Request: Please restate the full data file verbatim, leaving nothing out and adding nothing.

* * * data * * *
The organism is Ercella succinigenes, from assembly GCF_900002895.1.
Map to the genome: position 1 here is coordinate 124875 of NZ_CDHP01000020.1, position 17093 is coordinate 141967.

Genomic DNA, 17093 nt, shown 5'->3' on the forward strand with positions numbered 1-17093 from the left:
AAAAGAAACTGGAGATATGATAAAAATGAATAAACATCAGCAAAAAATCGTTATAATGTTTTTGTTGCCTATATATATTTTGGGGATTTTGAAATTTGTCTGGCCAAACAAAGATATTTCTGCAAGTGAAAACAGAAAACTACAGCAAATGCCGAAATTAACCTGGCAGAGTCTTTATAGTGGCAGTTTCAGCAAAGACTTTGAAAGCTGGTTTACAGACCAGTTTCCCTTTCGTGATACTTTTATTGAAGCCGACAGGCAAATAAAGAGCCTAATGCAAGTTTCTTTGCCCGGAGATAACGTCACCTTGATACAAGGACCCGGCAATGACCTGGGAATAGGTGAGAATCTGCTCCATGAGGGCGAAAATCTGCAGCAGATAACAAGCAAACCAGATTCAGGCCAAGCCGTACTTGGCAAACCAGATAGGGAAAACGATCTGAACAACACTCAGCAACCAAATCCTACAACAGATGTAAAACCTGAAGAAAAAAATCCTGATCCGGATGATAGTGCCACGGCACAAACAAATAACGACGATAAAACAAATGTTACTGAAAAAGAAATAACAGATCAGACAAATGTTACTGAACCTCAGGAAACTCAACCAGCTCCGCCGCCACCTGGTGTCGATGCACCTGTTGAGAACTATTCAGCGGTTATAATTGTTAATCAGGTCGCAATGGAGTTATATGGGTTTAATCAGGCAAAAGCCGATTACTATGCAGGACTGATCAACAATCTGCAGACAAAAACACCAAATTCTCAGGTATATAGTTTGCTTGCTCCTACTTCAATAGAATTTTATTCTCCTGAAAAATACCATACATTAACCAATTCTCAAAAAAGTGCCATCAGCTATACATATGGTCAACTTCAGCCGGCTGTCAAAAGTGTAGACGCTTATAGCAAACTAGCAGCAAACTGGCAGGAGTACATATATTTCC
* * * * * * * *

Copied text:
The organism is Ercella succinigenes, from assembly GCF_900002895.1.
Map to the genome: position 1 here is coordinate 124875 of NZ_CDHP01000020.1, position 17093 is coordinate 141967.

Genomic DNA, 17093 nt, shown 5'->3' on the forward strand with positions numbered 1-17093 from the left:
AAAAGAAACTGGAGATATGATAAAAATGAATAAACATCAGCAAAAAATCGTTATAATGTTTTTGTTGCCTATATATATTTTGGGGATTTTGAAATTTGTCTGGCCAAACAAAGATATTTCTGCAAGTGAAAACAGAAAACTACAGCAAATGCCGAAATTAACCTGGCAGAGTCTTTATAGTGGCAGTTTCAGCAAAGACTTTGAAAGCTGGTTTACAGACCAGTTTCCCTTTCGTGATACTTTTATTGAAGCCGACAGGCAAATAAAGAGCCTAATGCAAGTTTCTTTGCCCGGAGATAACGTCACCTTGATACAAGGACCCGGCAATGACCTGGGAATAGGTGAGAATCTGCTCCATGAGGGCGAAAATCTGCAGCAGATAACAAGCAAACCAGATTCAGGCCAAGCCGTACTTGGCAAACCAGATAGGGAAAACGATCTGAACAACACTCAGCAACCAAATCCTACAACAGATGTAAAACCTGAAGAAAAAAATCCTGATCCGGATGATAGTGCCACGGCACAAACAAATAACGACGATAAAACAAATGTTACTGAAAAAGAAATAACAGATCAGACAAATGTTACTGAACCTCAGGAAACTCAACCAGCTCCGCCGCCACCTGGTGTCGATGCACCTGTTGAGAACTATTCAGCGGTTATAATTGTTAATCAGGTCGCAATGGAGTTATATGGGTTTAATCAGGCAAAAGCCGATTACTATGCAGGACTGATCAACAATCTGCAGACAAAAACACCAAATTCTCAGGTATATAGTTTGCTTGCTCCTACTTCAATAGAATTTTATTCTCCTGAAAAATACCATACATTAACCAATTCTCAAAAAAGTGCCATCAGCTATACATATGGTCAACTTCAGCCGGCTGTCAAAAGTGTAGACGCTTATAGCAAACTAGCAGCAAACTGGCAGGAGTACATATATTTCC